Stocks are down this morning, and down pretty hard. As of midday Friday, the Dow was down some 235 points, or 1.27%, which makes Sept. 9 the worst day for equities since the post-Brexit-vote selloff.
So, why did stocks tumble this morning? Not surprisingly, it was due to Fed speak and fear that the central bank monetary punch bowl is about to be taken away.
Specifically, today’s selloff was a result of comments from Boston Federal Reserve President Eric Rosengren, who said in an interview that the U.S. central bank could resume gradual rate hikes as the risks facing the economy are more in balance.
In addition to the selloff in stocks, there was also a selloff in Treasury bonds that sent the yield on the benchmark 10-year Treasury Note up to 1.67%.
Rising bond yields are not good for stocks, but this new normal in the bond market could be one of the “turning points” for investors as we head into the fall.
That’s in part the thesis of bond guru Jeffrey Gundlach of DoubleLine Capital.
Since I am an owner of DoubleLine funds in my money management firm, and we recommend them in the Successful ETF Investing advisory service, I am privy to Gundlach’s webcasts, which are always entertaining.
Yesterday, Gundlach’s presentation outlined a world where interest rates are likely to rise, and where inflation will start creeping higher. Gundlach also said that this is “a big, big moment” for markets, predicting that “interest rates have bottomed.”
The “new bond king” followed up his webcast comments with a much-publicized interview with Reuters. In it, he said that the Fed could raise rates soon just to, “…show that they are not guided by the markets.”
Interestingly, Gundlach also held firm on his political prediction that Republican candidate Donald Trump will be elected president. In fact, part of Gundlach’s theory on why interest rates are going to head higher is his thesis that both Trump and Hillary Clinton have advocated more government spending on infrastructure, otherwise known as fiscal stimulus.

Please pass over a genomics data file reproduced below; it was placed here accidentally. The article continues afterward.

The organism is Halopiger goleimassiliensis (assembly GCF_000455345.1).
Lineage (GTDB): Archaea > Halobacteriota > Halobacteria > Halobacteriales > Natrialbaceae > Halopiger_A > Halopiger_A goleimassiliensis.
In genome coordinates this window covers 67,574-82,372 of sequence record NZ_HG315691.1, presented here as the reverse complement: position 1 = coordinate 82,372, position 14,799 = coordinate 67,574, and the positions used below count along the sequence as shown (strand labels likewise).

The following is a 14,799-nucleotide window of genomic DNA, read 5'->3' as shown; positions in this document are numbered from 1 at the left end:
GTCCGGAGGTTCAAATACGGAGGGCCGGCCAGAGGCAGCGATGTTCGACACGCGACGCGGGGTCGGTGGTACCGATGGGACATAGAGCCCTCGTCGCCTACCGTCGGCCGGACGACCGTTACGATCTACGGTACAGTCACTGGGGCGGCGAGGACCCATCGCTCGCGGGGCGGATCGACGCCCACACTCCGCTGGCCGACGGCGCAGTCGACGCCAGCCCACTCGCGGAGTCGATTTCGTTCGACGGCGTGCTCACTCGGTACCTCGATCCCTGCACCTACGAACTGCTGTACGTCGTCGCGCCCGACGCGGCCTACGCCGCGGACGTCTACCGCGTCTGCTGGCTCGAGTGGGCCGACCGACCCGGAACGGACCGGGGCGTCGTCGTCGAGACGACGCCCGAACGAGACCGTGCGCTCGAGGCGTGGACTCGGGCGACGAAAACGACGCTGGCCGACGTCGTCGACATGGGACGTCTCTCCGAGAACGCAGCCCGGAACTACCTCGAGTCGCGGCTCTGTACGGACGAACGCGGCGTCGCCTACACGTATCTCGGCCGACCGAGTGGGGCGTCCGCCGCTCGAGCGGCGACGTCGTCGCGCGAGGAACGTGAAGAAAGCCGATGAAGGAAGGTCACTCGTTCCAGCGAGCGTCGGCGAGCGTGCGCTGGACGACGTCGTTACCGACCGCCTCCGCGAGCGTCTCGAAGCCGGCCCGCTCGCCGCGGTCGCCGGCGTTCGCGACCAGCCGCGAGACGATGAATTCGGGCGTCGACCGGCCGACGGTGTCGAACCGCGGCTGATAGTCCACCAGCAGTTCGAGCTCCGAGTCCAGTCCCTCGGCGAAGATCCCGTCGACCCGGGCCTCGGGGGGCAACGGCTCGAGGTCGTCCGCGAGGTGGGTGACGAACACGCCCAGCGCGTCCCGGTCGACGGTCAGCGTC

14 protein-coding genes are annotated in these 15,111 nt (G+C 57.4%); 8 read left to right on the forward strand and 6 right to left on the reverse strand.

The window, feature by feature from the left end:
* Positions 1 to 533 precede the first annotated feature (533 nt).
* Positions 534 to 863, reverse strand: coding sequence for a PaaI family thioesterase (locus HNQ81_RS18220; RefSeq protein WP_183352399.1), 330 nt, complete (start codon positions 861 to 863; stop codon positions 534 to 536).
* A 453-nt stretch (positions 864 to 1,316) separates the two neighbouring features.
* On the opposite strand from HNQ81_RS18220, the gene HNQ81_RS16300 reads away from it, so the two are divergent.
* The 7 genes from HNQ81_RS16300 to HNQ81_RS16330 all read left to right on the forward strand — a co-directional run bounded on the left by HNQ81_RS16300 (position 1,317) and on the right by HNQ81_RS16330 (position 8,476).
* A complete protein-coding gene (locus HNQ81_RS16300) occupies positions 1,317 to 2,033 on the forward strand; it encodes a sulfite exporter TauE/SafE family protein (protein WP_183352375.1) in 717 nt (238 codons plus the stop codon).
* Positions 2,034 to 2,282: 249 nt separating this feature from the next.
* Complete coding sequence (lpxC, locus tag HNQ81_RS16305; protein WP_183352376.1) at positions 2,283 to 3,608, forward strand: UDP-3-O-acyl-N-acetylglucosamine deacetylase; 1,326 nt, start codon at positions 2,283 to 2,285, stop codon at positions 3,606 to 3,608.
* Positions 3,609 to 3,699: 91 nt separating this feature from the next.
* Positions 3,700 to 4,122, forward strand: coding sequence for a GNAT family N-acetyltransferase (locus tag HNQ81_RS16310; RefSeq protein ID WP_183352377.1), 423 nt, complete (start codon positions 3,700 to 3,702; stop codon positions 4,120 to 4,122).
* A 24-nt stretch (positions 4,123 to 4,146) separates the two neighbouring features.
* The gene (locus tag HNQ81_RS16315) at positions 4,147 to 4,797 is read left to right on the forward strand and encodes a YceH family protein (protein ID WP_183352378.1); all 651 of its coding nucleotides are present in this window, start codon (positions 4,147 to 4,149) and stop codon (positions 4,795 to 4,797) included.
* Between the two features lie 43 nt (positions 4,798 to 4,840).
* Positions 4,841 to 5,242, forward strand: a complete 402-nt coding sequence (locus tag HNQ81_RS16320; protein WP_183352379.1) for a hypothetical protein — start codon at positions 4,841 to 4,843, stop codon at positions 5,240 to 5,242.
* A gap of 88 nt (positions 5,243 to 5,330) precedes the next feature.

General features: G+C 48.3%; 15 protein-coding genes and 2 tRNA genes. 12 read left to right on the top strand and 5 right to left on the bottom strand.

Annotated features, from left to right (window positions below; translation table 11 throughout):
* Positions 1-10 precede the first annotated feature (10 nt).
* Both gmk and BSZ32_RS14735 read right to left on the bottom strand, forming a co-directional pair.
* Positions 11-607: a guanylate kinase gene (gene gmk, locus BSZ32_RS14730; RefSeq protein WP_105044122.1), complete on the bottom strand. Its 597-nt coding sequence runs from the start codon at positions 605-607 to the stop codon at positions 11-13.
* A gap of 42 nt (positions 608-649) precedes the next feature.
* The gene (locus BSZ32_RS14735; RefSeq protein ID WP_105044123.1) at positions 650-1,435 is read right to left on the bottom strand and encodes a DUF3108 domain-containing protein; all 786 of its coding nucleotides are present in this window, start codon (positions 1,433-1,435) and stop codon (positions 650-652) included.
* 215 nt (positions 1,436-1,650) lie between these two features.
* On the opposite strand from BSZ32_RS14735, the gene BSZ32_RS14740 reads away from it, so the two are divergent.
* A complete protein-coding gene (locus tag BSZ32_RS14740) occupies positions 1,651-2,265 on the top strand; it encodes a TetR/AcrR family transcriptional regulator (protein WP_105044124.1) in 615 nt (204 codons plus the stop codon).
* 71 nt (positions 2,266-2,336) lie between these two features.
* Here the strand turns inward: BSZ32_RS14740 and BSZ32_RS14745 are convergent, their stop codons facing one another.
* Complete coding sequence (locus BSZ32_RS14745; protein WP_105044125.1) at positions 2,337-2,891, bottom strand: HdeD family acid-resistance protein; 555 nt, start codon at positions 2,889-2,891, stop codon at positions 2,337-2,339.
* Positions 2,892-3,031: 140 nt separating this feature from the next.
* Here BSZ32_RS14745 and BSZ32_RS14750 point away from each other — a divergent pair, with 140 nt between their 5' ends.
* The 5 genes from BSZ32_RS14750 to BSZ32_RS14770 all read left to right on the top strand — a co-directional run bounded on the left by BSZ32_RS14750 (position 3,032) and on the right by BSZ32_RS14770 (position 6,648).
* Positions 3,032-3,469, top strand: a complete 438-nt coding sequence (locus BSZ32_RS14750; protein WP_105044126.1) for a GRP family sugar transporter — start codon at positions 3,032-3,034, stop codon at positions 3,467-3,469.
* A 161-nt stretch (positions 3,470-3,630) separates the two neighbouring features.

Fiscal stimulus means more debt, and more debt spending. More debt spending, in turn, may increase the cost of government borrowing by adding supply and causing investors to demand higher yields.
According to Gundlach: “People say, ‘How can rates rise?’… That’s how they can rise and they’re sort of rising already.”
If he’s right, today could be looked upon as a turning point of sorts for stocks, the kind of turning point that investors need to know how to cope with. Dealing with these turning points is exactly what my Successful ETF Investing advisory service has been doing for nearly four decades.
Make sure you’re ready for the next turning point in this market by checking out my Successful ETF Investing advisory service, today! Click here for info.
On Knowing Yourself, and Your Enemy
“Know thy self, know thy enemy. A thousand battles, a thousand victories.”
— Sun Tzu
The iconic military strategist’s seminal work, “The Art of War,” is replete with lessons about life. Here, Sun Tzu reminds us that the key to victory is not only knowing your enemy, but also knowing yourself. Until you master yourself, you can never really be confident in any of life’s battles.
Wisdom about money, investing and life can be found anywhere. If you have a good quote you’d like me to share with your fellow readers, send it to me, along with any comments, questions and suggestions you have about my audio podcast, newsletters, seminars or anything else. Ask Doug.
In case you missed it, I encourage you to read my e-letter column from last week about how the August jobs report destroyed the chances of a September rate hike.